The Majesty of War

A Daily Response to the Daily Post’s Daily  Prompt: Aimless

Although, I really battled to get this post to stick to anything less than a whimsical aim.

You know the drill. Skip this if you’re up to date with the story.

Check out the whole story here: Metanoia

In addition to trying to continue this story every  day, in relation to the Daily Prompt of that day, I am also using this as the perfect time to experiment with the writing styles I spoke of here, as well as any others I may or may decide to bowl with. Part one of this story no longer exists until I can figure out what it was and add something there.

Bran Windrider

We all have our own methods for self-satisfaction. Some donated coin to charities because it made them feel warm and fuzzy inside. Others pursued the arts and unleashed their creativity into their medium. I preferred the simpler things of this world. I simply enjoyed revelling in the magic that was life itself. We, creatures of divine intervention, were still so fickle. Our lives could be snuffed out of existence in the blink of an eye and there was just something about that which made this my favourite pastime.

Don’t get me wrong. I considered the act of battle to be an art in its own right. Crucial to this art is the act of dying for what one believes in. That’s what I find beautiful. The soldiers in the field before me were being pushed back into their city by the Reavers. The two tides rose and fell as each commander tried a new tactic and then had it countered by the other. The art of war was not just a scene of beauty but also a battle of the mind. A war could not be won by simply outmanoeuvring the enemy, but add the manoeuvres of Hannibal to the martial prowess of von Manstein and you get a truly magnificent battle. This general, Grand Marshal Erik, he needed to move his men more. He seemed too reluctant to let them give their lives for their emblem. He was holding his true grace back. He was holding his entire army back because of his personal fears. I felt like a sculptor who had just ripped the white satin cloth off of their new piece to an eager-eyed audience only to have the cloth stuck to the face of the majestic work of art. I would not tolerate this.

 

The wind blew down from the mountain, it’s cold touch signalled snow. It didn’t feel imminent but I decided to head down the mountain nonetheless. Perhaps I could get a better view of the battle from up close. Maybe I’d stumble into the commander and have a word with him abut his performance here today. I knew I couldn’t approach this like I usually did. I skipped across the river, allowing the sound of water rushing through rocks to ease my soul. The serenity of the mountaintop on a calm afternoon like this, and the guttural war cries of men struggling to parry away Lady Death, were what I found the most enjoyable aspects of humanity. The one allowed on to make peace with his life and inevitable death, the other allowed one to fight with all his might for what he believed in and realise his or her reasons for living.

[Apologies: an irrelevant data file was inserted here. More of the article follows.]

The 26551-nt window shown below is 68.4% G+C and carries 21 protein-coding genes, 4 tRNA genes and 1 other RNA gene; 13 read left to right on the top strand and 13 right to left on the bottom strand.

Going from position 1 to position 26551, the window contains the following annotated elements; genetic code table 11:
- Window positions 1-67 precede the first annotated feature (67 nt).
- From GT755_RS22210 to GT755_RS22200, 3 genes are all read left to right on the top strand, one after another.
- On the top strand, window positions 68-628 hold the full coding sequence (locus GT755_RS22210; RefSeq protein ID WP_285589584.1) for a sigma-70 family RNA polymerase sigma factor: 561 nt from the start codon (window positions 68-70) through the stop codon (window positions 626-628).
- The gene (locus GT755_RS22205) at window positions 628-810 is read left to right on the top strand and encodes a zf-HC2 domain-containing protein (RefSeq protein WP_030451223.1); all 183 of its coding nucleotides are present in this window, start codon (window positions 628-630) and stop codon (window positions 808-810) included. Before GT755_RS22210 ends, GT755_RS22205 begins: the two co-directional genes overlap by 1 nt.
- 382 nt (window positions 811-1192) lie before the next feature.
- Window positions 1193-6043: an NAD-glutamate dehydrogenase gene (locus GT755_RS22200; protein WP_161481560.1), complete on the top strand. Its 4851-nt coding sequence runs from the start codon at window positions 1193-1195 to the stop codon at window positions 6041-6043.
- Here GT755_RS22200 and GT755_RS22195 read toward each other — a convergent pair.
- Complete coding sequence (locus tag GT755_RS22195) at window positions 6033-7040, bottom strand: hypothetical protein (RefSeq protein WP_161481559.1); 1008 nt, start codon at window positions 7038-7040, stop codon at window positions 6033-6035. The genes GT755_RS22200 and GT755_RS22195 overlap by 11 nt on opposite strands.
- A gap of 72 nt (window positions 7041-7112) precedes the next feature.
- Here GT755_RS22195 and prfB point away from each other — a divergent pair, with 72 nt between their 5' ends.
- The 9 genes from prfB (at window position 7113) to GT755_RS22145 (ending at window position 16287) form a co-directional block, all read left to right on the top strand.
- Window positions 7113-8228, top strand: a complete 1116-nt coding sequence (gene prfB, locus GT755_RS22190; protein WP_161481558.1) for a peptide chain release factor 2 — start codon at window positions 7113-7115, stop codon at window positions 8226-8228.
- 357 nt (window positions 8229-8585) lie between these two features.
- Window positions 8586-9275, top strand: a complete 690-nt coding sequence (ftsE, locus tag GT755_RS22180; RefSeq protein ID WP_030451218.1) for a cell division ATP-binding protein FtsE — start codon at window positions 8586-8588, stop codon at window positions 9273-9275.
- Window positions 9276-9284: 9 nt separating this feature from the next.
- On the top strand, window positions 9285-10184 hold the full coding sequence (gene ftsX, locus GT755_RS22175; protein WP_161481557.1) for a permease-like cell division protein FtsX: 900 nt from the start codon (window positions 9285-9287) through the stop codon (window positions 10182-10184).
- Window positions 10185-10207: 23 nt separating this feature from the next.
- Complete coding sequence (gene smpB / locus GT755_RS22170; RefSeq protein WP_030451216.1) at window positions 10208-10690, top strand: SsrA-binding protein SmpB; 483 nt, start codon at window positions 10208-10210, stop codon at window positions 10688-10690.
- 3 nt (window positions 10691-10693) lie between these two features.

I walked slowly down the rest of the tattered mountain path and sat on the grass 200 metres away from the nearest soldier. I watched as the leader of the Templars sliced through his own comrades after they disgraced their code of ‘honour’. I watched his heavy blade cleave through them like a hot knife through butter. With armour that weak it was no wonder the Reavers laid such a heavy blow to their forces.

Night consumed the land but the harsh light of the full moon illuminated the corpses of the dead. The storm had still not arrived but the threat of it remained looming above our heads. It was as if the world wanted to remind everyone that with the coming rain, all the blood will be washed away and, in time, so will the memory of this occasion be washed from the minds of men and mer alike. Art is fleeting and evocative. It must be appreciated when it exists in its majesty. And just like so many artists before these, it is their death of them that makes their art ever more beautiful.

Note: The events in this story are all set is the world of Martas. Barring any copyright issues that may occur in the names of the Deities and other aspects where WOTC is clearly my inspiration, the world is all my creation and takes place in the same worldline as those in the story: Turpitude.

Image credit: Killing Floor via freeimages (license)

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3 thoughts on “The Majesty of War

  1. Sorry to admit I haven’t read the previous posts in their entirety, but the story sounds quite interesting. I’d love to revisit them when I’m not in the process of burning dinner ^_^ Thank you for sharing.

    Liked by 1 person

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